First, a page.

The federal government spends $500 billion a year on tax breaks aimed at helping Americans build assets and wealth. But more than half of these benefits go to the top 5 percent of Americans earningmore than $167,000 a year. Turning this upside-down system right side up can help more Americans achieve financial security and success. Learn more at www.cfed.org.| More >
Using data from the U.S. Census Bureau and other public sources, the Center for Public Policy Priorities created the Better Texas Family Budgets tool, an online public education tool that measures the cost of meeting basic needs across the 26 metropolitan areas in Texas for eight different family sizes. The Better Texas Family Budgets tool measures rental housing and utilities, food, health...| More >
Living on the Edge: Financial Insecurity and Policies to Rebuild Prosperity in America
Although the post-recession economy is showing signs of recovery millions of Americans are still scraping by. As policymakers make decisions over the next few months about whether to fund programs that provide a lifeline to a better future for millions of Americans, they should take a hard look at the...| More >
One number can decide where you live, how much you can borrow and even, in some cases, whether you can land a job.
Credit scores are becoming an increasingly important determinant of who can get ahead financially—and who cannot. Unfortunately, a growing number of Americans are paying the price of poor credit with higher interest rates and less economic opportunity...| More >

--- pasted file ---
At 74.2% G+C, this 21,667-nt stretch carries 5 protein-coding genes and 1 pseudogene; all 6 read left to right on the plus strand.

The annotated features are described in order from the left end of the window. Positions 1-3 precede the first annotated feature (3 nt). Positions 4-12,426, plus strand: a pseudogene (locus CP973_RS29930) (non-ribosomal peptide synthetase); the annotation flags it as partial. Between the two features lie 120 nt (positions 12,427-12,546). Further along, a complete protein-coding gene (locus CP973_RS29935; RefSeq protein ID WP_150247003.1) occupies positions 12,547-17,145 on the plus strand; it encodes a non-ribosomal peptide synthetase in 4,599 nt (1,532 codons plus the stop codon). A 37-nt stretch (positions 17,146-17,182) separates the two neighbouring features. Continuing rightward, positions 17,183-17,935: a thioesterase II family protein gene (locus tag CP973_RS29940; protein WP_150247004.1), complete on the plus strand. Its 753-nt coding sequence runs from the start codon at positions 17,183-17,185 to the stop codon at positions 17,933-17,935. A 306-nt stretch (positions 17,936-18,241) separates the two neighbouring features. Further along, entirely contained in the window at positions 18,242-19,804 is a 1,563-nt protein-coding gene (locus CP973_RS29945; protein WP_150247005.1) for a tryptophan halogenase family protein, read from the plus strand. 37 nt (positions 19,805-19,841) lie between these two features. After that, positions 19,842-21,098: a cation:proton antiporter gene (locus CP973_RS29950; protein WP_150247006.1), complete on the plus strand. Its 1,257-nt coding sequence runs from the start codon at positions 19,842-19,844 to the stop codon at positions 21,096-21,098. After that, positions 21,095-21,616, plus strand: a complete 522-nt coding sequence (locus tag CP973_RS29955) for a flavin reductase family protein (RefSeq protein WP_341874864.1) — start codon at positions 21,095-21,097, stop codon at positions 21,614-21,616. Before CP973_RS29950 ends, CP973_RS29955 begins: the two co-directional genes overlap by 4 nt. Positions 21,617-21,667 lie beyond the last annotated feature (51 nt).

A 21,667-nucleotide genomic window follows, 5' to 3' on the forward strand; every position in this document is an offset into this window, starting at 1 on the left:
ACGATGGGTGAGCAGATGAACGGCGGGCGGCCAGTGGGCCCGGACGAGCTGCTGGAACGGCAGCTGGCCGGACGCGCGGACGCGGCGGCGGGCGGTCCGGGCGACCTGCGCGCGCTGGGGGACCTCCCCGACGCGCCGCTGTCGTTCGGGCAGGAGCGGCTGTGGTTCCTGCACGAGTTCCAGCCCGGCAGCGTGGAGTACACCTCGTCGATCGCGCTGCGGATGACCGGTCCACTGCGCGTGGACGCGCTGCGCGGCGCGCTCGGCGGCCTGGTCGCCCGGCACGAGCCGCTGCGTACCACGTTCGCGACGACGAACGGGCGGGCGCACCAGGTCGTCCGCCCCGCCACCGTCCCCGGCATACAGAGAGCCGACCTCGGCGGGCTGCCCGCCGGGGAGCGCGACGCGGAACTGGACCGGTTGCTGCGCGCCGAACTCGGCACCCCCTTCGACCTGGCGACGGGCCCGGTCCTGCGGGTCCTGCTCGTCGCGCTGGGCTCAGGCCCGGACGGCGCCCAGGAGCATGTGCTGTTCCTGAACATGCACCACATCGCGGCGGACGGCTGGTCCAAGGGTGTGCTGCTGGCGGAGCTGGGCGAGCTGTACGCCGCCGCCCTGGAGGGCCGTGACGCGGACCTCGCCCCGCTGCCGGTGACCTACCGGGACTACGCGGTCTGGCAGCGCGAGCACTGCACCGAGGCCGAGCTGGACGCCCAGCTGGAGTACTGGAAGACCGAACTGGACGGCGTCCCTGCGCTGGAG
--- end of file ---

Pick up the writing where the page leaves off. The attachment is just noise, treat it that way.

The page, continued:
Owning a home is a quintessential piece of the American Dream. Nevertheless, the current state of American homeownership is fragile. Even as the market recovers from the 2007-2008 housing crash, homeowners have yet to recover lost wealth, and first-time buyers are facing new obstacles to homeownership...| More >
A college degree is the aspiration of almost every parent in America for their children. But as college tuition costs soar at rates far exceeding inflation, college threatens to be an unattainable privilege, open only to the wealthy few...| More >
How would you like a chance to win $10,000 – just for putting $25 into your savings account?
You can in Michigan, Nebraska and potentially soon in more places across the country.
“Prize-linked savings”—the brainchild of former Harvard Business School professor and now Dean of Oxford University’s business school Peter Tufano—is catching on as a way to encourage people to start saving or to save...| More >
A key step in achieving asset-building goals is developing a solid legislative strategy. The Joint Center for Political and Economic Studies has collaborated with the RAISE Florida Network to develop a legislative strategy to help achieve the coalition's goals with regard to funding for IDAs (Individual Development Accounts) and fostering sustainable homeownership. Join Wilhelmina Leigh and...| More >
New research shows the dramatic gap in household wealth that now exists along racial lines in the United States reflects policies and institutional practices that create different opportunities for
whites and African-Americans, and that personal ambition and behavioral choices are but a small part of the equation.